Organizational Membership: The Future Of Membership Growth
Group Membership is Not a Growth Strategy
Many associations have “group” membership, which usually amounts to a modest volume discount, sometimes with a single invoice. The idea is that companies will want to pay for their employees’ memberships if they get a price break and a convenient way to pay. Unfortunately, these group membership plans do not do very well and are mostly an afterthought in the membership strategy.
The problem is that companies don’t want to pay for any employee’s membership. Or at least far fewer companies do. Most organizations stopped paying employees’ membership dues when times got tough and never started again. Eventually, organizations realized it was unnecessary since employees who really want a membership are willing to pay for it themselves.
Organizational Membership is the New Path to Growth
Organizational membership is an entirely different value proposition. It is a B2B offering designed with the executive decision-maker in mind. Discounts on individual memberships are but a part of it. The real magic in the offering is a distinct set of benefits that speak to the needs of the executives who make the decision. These are things that benefit the company and the executives themselves.
What kinds of things? They must be things that have demonstrable financial value and elevate the decision-maker’s profile. They could include:
There are two things to note about this list. First, these are things that only the association can provide but doesn’t offer now. Second, they have real bottom-line value to a corporation at a minimal cost to the association to deliver.
This kind of offer works because it is a great business decision for the company. It has clear value and is easy to justify financially.
Organizational Value is Worth Far More Than Dues
Associations think about dues, which is exactly right for the individual lens and dead wrong for organizations. Why? The value to the organization is not a matter of how many employees they sign up for membership; it is the tangible financial impact they will receive. How much is $1 million in savings worth to an organization?
Corporations expect to pay for things this way—the greater the value, the more things cost. In organizational membership, larger companies generally get more value than smaller ones and thus pay more. A large organization might pay $100K for that $1 million in value. A smaller one might get less and so pay less.
This value-based pricing is uncomfortable for many associations, but it is critical to effectively selling organizational memberships.
An Explosive Growth Opportunity
A prominent medical society Sequence worked with launched an organizational membership with overwhelming success. They designed the membership for large health systems that employ physicians. They offer a suite of benefits, including inside access, publicity, burnout prevention, early access to residents for recruiting, and free continuing education. In addition, all of the physicians in the system are eligible for individual membership at no cost.
The cost is value-based, ranging from a flat fee of $15k for smaller systems to $100K for large ones. The price does not depend on the number of individual memberships. Health systems sign up for the tangible financial value they receive.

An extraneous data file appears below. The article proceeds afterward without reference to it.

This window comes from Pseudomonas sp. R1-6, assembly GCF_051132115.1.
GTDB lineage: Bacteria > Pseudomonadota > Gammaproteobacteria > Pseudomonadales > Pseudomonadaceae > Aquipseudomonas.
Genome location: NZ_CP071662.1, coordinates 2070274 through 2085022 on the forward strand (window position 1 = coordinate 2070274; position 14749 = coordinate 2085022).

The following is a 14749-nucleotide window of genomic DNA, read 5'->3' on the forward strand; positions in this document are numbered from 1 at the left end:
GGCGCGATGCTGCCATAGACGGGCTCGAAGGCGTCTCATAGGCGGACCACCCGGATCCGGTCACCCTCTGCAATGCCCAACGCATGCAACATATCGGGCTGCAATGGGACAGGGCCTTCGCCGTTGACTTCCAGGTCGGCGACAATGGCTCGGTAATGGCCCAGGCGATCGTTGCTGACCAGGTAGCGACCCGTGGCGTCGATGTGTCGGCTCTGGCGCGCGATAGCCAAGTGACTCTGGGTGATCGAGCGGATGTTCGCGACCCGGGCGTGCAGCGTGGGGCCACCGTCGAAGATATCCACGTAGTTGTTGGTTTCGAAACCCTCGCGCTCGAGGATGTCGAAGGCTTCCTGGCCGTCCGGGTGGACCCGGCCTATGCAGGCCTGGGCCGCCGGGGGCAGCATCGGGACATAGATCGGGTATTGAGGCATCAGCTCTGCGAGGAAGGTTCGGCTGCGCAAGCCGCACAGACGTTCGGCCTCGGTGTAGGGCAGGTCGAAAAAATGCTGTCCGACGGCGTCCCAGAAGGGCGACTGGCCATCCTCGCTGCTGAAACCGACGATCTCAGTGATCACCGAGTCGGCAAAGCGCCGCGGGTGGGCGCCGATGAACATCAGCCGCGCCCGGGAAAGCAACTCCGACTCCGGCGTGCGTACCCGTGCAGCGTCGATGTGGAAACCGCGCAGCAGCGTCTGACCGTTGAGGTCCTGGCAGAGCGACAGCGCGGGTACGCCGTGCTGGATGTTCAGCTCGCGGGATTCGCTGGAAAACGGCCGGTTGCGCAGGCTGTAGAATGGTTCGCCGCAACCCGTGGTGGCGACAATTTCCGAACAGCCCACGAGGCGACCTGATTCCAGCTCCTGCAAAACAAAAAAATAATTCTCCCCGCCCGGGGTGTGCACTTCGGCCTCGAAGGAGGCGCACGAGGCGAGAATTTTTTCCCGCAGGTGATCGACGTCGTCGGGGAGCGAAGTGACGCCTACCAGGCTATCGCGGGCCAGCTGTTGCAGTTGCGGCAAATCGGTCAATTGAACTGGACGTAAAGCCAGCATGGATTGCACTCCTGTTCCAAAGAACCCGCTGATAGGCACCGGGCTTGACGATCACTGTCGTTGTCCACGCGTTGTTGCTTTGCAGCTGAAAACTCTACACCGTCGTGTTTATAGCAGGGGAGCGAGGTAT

In the first year, 5,000 new physicians came in through enterprise membership, so many that they had to pause the program because they could not onboard them fast enough. Some of the largest systems have enrolled as many as 15K physicians. The association projects that more than half of its new members will join through organizational membership in a few years.
The Key is to Sell It the Right Way
What were the keys to success? First, an incredibly attractive set of benefits based on thorough research. Second, a convincing financial case. Finally, and most importantly, sales.
Organizational membership is a B2B sale. It takes time and skill to reach and persuade the right buyers. In this case, it meant a sales resource dedicated to building this program, armed with the quality of sales materials executive buyers expect. It also meant solid executive support: the CEO will personally engage with executives at large systems to help convince them.
Their vision and investment paid off. Other Sequence clients have had equivalent success with organizational membership programs custom-tailored for their markets. For example, the Executive’s Club of Chicago doubled its membership in three years after rolling out a new Enterprise Member value proposition.
In another example, SAE International launched a subsidiary focused solely on the needs of companies in their industry and grew their non-dues revenue ten times over.
How to Minimize the Risk
While the payoff can be very substantial, it can come with some risks. One concern is how much it might “cannibalize” individual membership. The risk is that organizational membership might ultimately decrease net revenue by offering discounted memberships to individuals who would have paid full price.
It is a valid question that one can answer with good data analysis. Unless market penetration is exceptionally high, the revenue gains will outweigh the discounts in most cases.
There is also a risk that big groups that join at once might leave at once, creating excessive volatility in membership. To reduce this risk, one can mitigate this with thoughtful multi-year contracts that include extended notice provisions and other safeguards.
The Future of Membership Growth
For more on membership growth strategy see Association Success: 7 Ways to Thrive Not Just Survive.